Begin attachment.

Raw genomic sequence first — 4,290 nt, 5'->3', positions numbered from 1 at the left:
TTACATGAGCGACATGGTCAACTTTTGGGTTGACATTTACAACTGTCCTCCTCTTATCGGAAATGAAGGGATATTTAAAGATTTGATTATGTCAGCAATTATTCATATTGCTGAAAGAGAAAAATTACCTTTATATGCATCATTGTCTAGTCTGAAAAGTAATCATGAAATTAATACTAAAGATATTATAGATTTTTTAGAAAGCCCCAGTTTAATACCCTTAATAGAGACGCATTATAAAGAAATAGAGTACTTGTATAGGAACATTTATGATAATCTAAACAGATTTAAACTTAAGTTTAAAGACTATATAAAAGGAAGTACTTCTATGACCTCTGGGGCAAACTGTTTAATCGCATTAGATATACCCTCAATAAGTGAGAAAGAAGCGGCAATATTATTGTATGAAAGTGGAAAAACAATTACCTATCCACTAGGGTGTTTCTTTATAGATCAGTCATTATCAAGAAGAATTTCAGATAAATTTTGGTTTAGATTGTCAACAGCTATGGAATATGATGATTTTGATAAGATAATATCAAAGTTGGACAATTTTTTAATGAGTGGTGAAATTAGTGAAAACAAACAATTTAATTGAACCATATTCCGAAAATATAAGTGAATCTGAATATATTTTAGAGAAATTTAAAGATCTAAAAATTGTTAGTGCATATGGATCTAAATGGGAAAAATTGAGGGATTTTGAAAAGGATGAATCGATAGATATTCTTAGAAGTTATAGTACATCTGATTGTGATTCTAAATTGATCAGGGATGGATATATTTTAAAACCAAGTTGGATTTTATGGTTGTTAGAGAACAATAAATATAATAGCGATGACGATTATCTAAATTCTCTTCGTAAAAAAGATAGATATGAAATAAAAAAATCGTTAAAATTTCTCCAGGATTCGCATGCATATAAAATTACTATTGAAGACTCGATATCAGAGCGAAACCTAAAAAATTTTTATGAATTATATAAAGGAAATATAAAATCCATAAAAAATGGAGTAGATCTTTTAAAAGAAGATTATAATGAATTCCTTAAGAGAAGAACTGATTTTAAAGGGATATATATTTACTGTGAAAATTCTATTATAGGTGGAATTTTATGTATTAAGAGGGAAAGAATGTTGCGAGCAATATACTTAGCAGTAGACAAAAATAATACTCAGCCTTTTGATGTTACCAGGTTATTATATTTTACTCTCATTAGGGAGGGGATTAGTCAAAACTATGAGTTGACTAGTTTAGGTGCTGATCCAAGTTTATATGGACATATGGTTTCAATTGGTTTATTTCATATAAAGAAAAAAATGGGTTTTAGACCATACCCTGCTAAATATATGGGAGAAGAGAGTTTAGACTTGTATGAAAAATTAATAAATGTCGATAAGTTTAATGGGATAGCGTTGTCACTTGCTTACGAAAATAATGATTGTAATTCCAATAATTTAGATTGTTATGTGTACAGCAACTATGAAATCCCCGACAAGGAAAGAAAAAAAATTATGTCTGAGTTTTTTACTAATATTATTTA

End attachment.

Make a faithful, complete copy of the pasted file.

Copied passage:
Raw genomic sequence first — 4,290 nt, 5'->3', positions numbered from 1 at the left:
TTACATGAGCGACATGGTCAACTTTTGGGTTGACATTTACAACTGTCCTCCTCTTATCGGAAATGAAGGGATATTTAAAGATTTGATTATGTCAGCAATTATTCATATTGCTGAAAGAGAAAAATTACCTTTATATGCATCATTGTCTAGTCTGAAAAGTAATCATGAAATTAATACTAAAGATATTATAGATTTTTTAGAAAGCCCCAGTTTAATACCCTTAATAGAGACGCATTATAAAGAAATAGAGTACTTGTATAGGAACATTTATGATAATCTAAACAGATTTAAACTTAAGTTTAAAGACTATATAAAAGGAAGTACTTCTATGACCTCTGGGGCAAACTGTTTAATCGCATTAGATATACCCTCAATAAGTGAGAAAGAAGCGGCAATATTATTGTATGAAAGTGGAAAAACAATTACCTATCCACTAGGGTGTTTCTTTATAGATCAGTCATTATCAAGAAGAATTTCAGATAAATTTTGGTTTAGATTGTCAACAGCTATGGAATATGATGATTTTGATAAGATAATATCAAAGTTGGACAATTTTTTAATGAGTGGTGAAATTAGTGAAAACAAACAATTTAATTGAACCATATTCCGAAAATATAAGTGAATCTGAATATATTTTAGAGAAATTTAAAGATCTAAAAATTGTTAGTGCATATGGATCTAAATGGGAAAAATTGAGGGATTTTGAAAAGGATGAATCGATAGATATTCTTAGAAGTTATAGTACATCTGATTGTGATTCTAAATTGATCAGGGATGGATATATTTTAAAACCAAGTTGGATTTTATGGTTGTTAGAGAACAATAAATATAATAGCGATGACGATTATCTAAATTCTCTTCGTAAAAAAGATAGATATGAAATAAAAAAATCGTTAAAATTTCTCCAGGATTCGCATGCATATAAAATTACTATTGAAGACTCGATATCAGAGCGAAACCTAAAAAATTTTTATGAATTATATAAAGGAAATATAAAATCCATAAAAAATGGAGTAGATCTTTTAAAAGAAGATTATAATGAATTCCTTAAGAGAAGAACTGATTTTAAAGGGATATATATTTACTGTGAAAATTCTATTATAGGTGGAATTTTATGTATTAAGAGGGAAAGAATGTTGCGAGCAATATACTTAGCAGTAGACAAAAATAATACTCAGCCTTTTGATGTTACCAGGTTATTATATTTTACTCTCATTAGGGAGGGGATTAGTCAAAACTATGAGTTGACTAGTTTAGGTGCTGATCCAAGTTTATATGGACATATGGTTTCAATTGGTTTATTTCATATAAAGAAAAAAATGGGTTTTAGACCATACCCTGCTAAATATATGGGAGAAGAGAGTTTAGACTTGTATGAAAAATTAATAAATGTCGATAAGTTTAATGGGATAGCGTTGTCACTTGCTTACGAAAATAATGATTGTAATTCCAATAATTTAGATTGTTATGTGTACAGCAACTATGAAATCCCCGACAAGGAAAGAAAAAAAATTATGTCTGAGTTTTTTACTAATATTATTTA